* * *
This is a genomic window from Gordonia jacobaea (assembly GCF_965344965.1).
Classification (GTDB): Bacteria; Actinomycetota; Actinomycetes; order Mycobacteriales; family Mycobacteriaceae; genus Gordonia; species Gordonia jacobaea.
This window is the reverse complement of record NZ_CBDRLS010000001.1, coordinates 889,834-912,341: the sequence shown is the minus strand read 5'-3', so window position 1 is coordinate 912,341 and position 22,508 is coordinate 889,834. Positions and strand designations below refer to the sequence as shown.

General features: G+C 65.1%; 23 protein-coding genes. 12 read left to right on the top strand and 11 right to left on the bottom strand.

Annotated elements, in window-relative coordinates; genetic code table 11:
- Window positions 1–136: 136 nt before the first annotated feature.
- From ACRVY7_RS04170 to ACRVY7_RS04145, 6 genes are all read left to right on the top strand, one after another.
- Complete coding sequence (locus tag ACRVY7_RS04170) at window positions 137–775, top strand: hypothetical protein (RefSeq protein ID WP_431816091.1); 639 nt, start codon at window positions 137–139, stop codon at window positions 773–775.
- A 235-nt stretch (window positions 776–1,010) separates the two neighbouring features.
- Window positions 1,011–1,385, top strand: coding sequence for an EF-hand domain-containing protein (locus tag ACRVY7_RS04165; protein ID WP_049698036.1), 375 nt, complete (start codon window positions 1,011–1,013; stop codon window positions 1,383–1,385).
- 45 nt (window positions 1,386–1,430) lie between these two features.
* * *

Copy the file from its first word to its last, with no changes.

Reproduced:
This is a genomic window from Gordonia jacobaea (assembly GCF_965344965.1).
Classification (GTDB): Bacteria; Actinomycetota; Actinomycetes; order Mycobacteriales; family Mycobacteriaceae; genus Gordonia; species Gordonia jacobaea.
This window is the reverse complement of record NZ_CBDRLS010000001.1, coordinates 889,834-912,341: the sequence shown is the minus strand read 5'-3', so window position 1 is coordinate 912,341 and position 22,508 is coordinate 889,834. Positions and strand designations below refer to the sequence as shown.

General features: G+C 65.1%; 23 protein-coding genes. 12 read left to right on the top strand and 11 right to left on the bottom strand.

Annotated elements, in window-relative coordinates; genetic code table 11:
- Window positions 1–136: 136 nt before the first annotated feature.
- From ACRVY7_RS04170 to ACRVY7_RS04145, 6 genes are all read left to right on the top strand, one after another.
- Complete coding sequence (locus tag ACRVY7_RS04170) at window positions 137–775, top strand: hypothetical protein (RefSeq protein ID WP_431816091.1); 639 nt, start codon at window positions 137–139, stop codon at window positions 773–775.
- A 235-nt stretch (window positions 776–1,010) separates the two neighbouring features.
- Window positions 1,011–1,385, top strand: coding sequence for an EF-hand domain-containing protein (locus tag ACRVY7_RS04165; protein ID WP_049698036.1), 375 nt, complete (start codon window positions 1,011–1,013; stop codon window positions 1,383–1,385).
- 45 nt (window positions 1,386–1,430) lie between these two features.